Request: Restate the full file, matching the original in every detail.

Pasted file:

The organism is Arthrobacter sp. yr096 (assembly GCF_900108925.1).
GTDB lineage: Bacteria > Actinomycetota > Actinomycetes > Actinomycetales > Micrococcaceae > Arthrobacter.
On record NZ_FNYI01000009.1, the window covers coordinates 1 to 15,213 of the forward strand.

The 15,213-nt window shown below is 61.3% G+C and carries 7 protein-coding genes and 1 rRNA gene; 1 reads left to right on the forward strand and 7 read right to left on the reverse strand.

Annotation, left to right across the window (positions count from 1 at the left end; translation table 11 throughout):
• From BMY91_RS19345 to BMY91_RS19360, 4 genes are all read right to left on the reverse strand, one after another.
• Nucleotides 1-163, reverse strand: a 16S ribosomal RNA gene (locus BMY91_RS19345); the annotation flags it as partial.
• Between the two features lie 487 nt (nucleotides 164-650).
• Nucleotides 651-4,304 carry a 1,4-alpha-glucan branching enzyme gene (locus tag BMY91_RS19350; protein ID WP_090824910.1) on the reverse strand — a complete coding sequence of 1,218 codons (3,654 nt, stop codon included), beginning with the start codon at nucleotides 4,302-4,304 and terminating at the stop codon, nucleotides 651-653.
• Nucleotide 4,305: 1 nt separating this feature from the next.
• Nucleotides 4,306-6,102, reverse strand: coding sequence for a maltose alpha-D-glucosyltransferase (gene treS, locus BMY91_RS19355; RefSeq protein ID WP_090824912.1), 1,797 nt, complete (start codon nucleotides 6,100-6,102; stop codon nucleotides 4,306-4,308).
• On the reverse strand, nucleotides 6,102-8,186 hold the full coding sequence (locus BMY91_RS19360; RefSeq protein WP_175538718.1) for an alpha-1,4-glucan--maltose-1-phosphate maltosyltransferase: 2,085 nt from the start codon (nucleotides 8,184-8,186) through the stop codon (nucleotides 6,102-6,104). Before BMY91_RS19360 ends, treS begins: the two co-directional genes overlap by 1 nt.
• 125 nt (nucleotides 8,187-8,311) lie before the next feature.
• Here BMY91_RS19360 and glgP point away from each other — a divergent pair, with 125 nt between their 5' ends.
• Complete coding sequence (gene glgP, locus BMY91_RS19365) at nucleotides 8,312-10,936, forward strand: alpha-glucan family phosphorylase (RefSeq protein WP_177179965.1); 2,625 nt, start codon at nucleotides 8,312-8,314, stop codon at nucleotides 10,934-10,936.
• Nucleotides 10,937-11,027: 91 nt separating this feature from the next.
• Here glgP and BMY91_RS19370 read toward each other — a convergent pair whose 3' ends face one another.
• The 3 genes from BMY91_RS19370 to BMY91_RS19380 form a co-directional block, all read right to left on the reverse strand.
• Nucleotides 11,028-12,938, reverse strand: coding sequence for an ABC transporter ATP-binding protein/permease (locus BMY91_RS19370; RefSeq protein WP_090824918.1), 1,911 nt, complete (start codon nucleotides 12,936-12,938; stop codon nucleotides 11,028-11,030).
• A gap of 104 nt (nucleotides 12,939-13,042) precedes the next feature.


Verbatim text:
The organism is Arthrobacter sp. yr096 (assembly GCF_900108925.1).
GTDB lineage: Bacteria > Actinomycetota > Actinomycetes > Actinomycetales > Micrococcaceae > Arthrobacter.
On record NZ_FNYI01000009.1, the window covers coordinates 1 to 15,213 of the forward strand.

The 15,213-nt window shown below is 61.3% G+C and carries 7 protein-coding genes and 1 rRNA gene; 1 reads left to right on the forward strand and 7 read right to left on the reverse strand.

Annotation, left to right across the window (positions count from 1 at the left end; translation table 11 throughout):
• From BMY91_RS19345 to BMY91_RS19360, 4 genes are all read right to left on the reverse strand, one after another.
• Nucleotides 1-163, reverse strand: a 16S ribosomal RNA gene (locus BMY91_RS19345); the annotation flags it as partial.
• Between the two features lie 487 nt (nucleotides 164-650).
• Nucleotides 651-4,304 carry a 1,4-alpha-glucan branching enzyme gene (locus tag BMY91_RS19350; protein ID WP_090824910.1) on the reverse strand — a complete coding sequence of 1,218 codons (3,654 nt, stop codon included), beginning with the start codon at nucleotides 4,302-4,304 and terminating at the stop codon, nucleotides 651-653.
• Nucleotide 4,305: 1 nt separating this feature from the next.
• Nucleotides 4,306-6,102, reverse strand: coding sequence for a maltose alpha-D-glucosyltransferase (gene treS, locus BMY91_RS19355; RefSeq protein ID WP_090824912.1), 1,797 nt, complete (start codon nucleotides 6,100-6,102; stop codon nucleotides 4,306-4,308).
• On the reverse strand, nucleotides 6,102-8,186 hold the full coding sequence (locus BMY91_RS19360; RefSeq protein WP_175538718.1) for an alpha-1,4-glucan--maltose-1-phosphate maltosyltransferase: 2,085 nt from the start codon (nucleotides 8,184-8,186) through the stop codon (nucleotides 6,102-6,104). Before BMY91_RS19360 ends, treS begins: the two co-directional genes overlap by 1 nt.
• 125 nt (nucleotides 8,187-8,311) lie before the next feature.
• Here BMY91_RS19360 and glgP point away from each other — a divergent pair, with 125 nt between their 5' ends.
• Complete coding sequence (gene glgP, locus BMY91_RS19365) at nucleotides 8,312-10,936, forward strand: alpha-glucan family phosphorylase (RefSeq protein WP_177179965.1); 2,625 nt, start codon at nucleotides 8,312-8,314, stop codon at nucleotides 10,934-10,936.
• Nucleotides 10,937-11,027: 91 nt separating this feature from the next.
• Here glgP and BMY91_RS19370 read toward each other — a convergent pair whose 3' ends face one another.
• The 3 genes from BMY91_RS19370 to BMY91_RS19380 form a co-directional block, all read right to left on the reverse strand.
• Nucleotides 11,028-12,938, reverse strand: coding sequence for an ABC transporter ATP-binding protein/permease (locus BMY91_RS19370; RefSeq protein WP_090824918.1), 1,911 nt, complete (start codon nucleotides 12,936-12,938; stop codon nucleotides 11,028-11,030).
• A gap of 104 nt (nucleotides 12,939-13,042) precedes the next feature.